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Dirt Roads and Bakkie Camping

With a sizeable landmass of 825,000 sq km, but a population of just 2.48 million people, Namibia is a vast but sparsely populated country. Much of the country is covered by desert and in fact contains the oldest desert on earth, the Namib Desert. But because of its natural beauty and the relative ease of travel through the country, it draws one million tourists a year! Namibia is teeming with European visitors, mostly German and French. Even the Chinese are here! And they all come toting their ginormous cameras. Namibia only gained independence from South Africa in 1989 and has a colonial past similar to many other African nations. While there is still significant poverty and wealth disparity in the country, it has achieved political and economic stability better than many of its neighbours. Traveling through Namibia on your own is definitely the road trip of all road trips. As the country is so big and sites are so spread out, there is a LOT of driving. And driving on dirt roads and on the other side of the road nonetheless. There are only a couple of paved highways in the whole country. There is such relief and joy of finding yourself on pavement after jostling around on dirt washboard for hours. We planned our Namibian trip while still in Canada and luckily everything has worked out. This country is such a tourist hotspot that many people book a year in advance! We decided to rent a 4x4 truck with two rooftop tents for two reasons… to handle to roads and to enable us to camp along the way. The truck was fully kitted out with everything we needed for camping including sleeping bags, towels, and all cooking necessities. It seemed like a very popular way for tourists to see the country. We interspersed a couple nights of camping followed by a couple of nights at a guesthouse or B&B. This was a perfect blend of “roughing it” with indulging in the creature comforts of a proper bed and real walls. Actually, it wasn’t all that hard to camp. Many of the sites had great amenities like pools and even restaurants. A couple of camps we stayed at even had a private ablution block with a shower, toilet and kitchen area. The boys were in their glory with the camping. Finn became quite expert by the end with helping John set up and take down the tents. Thankfully the boys didn’t mind sharing cramped quarters as they all piled into one small tent together and seemed to manage fine. The hardest thing to deal with was actually the dust, dirt, and sand everywhere! It is the desert afterall! But even with everything closed up in the truck, there was a thick layer of dust on everything by the end of the day. Our three week trip took us from Windhoek to the Kalahari Desert, and over to the dunes of the Namib Desert. We went to the coast in Swakopmund, then up to the Twyfelfontein area, and onto Etosha National Park. After Etosha, we visited the Waterberg Plateau Park and finished up at the private Erindi Game Reserve. Needless to say, we were treated with a huge array of epic landscapes and abundant animal viewings. We were able to see four of the “Big Five”…elephant, lion, rhino, and cape buffalo. No elusive leopard yet, but hopefully in South Africa. While we really enjoyed all the places we saw and the things we did, two experiences stand out as definite highlights: Etosha National Park and the dunes of Sesriem and Sossusvlei. Etosha National Park is the premier animal wildlife park in the country. It covers more than 20,000 sq km and contains the vast Etosha Pan, a huge saline desert at the heart of the park. The unique thing about Etosha and the reason for it’s great wildlife viewing is the abundance of waterholes dotted throughout the park. The animals just come to you! All you have to do is sit and wait and invariable you are treated to all sorts of animals coming for a drink. While we saw plenty of animals doing game drives through the park, we had some of the best animal viewing while at the waterholes…..huge herds of zebras, springbok, giraffes, rhinos, wildebeests, impala, kudu, and elephants. In fact one night at Okaukuejo Camp we saw a herd of 40 elephants! With the stars shinning in the sky and calmness of the night, it was truly one of the most special experiences ever. Animal safaris are in general pretty amazing for any age, but it’s especially cool to experience it with the kids. They were so engaged. They were also great at spotting animals and were always bang on. I, on the other hand, not so good. Once, I mistook a bunch of springbok to be baby zebras. Go figure. Surprisingly, it is not Etosha but the dunes in the Namib Desert that is the most visited tourist destination in Namibia. It is not hard to see why. The red dunes of the desert cover 32,000 sq km and are out of this world beautiful! They impress from sunrise to sunset with the changing light of the day creating very different effects. We stayed at Sesriem campground inside the park which allowed earlier access to the sites to get there for sunrise and was well worth it. To stand atop the dunes and watch the sun come up lighting up the dunes was magical.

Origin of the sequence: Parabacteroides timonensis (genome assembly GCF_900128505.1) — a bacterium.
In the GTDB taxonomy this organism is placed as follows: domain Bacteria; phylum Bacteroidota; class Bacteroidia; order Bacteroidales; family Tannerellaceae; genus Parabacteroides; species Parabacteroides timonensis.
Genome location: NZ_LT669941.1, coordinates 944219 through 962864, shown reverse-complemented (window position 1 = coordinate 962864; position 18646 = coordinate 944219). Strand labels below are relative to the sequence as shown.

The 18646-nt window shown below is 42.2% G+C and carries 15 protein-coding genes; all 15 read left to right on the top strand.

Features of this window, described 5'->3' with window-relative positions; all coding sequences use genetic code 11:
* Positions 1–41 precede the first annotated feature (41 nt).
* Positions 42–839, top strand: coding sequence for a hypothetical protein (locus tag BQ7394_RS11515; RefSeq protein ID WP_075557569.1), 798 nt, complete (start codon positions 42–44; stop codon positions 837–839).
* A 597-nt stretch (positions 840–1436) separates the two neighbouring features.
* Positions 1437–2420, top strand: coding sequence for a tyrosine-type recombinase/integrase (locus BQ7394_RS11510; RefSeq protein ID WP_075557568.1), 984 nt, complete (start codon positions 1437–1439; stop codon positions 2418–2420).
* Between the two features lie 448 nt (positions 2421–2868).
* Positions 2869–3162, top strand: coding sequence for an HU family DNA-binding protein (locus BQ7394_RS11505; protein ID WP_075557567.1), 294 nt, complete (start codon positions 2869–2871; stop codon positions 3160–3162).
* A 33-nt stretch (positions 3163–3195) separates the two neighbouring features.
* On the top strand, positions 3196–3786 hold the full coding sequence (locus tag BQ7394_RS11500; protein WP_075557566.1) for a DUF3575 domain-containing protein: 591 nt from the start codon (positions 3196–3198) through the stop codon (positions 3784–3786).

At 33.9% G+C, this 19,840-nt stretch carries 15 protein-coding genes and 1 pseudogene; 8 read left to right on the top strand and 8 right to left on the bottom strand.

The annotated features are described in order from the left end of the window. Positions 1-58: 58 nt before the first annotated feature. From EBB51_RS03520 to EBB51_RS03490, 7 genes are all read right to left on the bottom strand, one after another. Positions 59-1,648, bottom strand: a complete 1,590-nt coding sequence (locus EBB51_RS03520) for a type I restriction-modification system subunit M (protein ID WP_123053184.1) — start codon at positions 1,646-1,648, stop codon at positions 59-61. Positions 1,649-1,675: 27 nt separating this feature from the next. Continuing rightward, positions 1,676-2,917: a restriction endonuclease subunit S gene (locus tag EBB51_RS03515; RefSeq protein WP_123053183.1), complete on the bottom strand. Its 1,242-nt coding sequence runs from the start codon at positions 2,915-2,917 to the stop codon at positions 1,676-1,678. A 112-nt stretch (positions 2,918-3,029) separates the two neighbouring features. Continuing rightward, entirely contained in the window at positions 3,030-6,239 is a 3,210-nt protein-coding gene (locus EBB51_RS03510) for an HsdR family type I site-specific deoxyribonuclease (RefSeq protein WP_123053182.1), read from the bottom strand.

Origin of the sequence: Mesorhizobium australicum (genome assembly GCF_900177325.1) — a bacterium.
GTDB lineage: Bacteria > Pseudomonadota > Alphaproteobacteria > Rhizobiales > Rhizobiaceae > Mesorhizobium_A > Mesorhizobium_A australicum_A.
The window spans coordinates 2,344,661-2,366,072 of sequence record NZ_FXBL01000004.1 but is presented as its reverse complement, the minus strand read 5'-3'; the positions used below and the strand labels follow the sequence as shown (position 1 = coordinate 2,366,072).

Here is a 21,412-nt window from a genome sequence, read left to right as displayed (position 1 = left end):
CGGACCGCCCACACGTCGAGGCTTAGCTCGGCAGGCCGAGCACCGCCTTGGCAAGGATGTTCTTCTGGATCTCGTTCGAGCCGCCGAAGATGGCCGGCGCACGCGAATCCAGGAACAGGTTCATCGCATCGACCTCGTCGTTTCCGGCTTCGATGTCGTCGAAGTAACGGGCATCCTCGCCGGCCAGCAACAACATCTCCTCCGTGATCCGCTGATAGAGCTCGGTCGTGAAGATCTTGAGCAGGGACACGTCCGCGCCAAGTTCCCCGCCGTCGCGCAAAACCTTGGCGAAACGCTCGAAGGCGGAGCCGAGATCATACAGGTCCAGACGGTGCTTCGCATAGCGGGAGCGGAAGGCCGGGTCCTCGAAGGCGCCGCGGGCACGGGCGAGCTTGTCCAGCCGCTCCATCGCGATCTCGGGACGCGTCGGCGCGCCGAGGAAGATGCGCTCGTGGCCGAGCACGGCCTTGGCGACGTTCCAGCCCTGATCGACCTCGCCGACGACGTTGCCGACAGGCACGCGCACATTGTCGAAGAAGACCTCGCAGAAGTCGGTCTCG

On a funny note, Nico and Milo's long hair really confounded the Namibians. They kept getting confused for "pretty girls" and were told on more than one occasion that they were in the wrong bathroom. I guess the Namibians are not used to seeing shaggy hippy boys.

We had a fantastic time in Namibia....amazing scenery, abundant animals, beautiful starry skies, and no flat tire to speak of!

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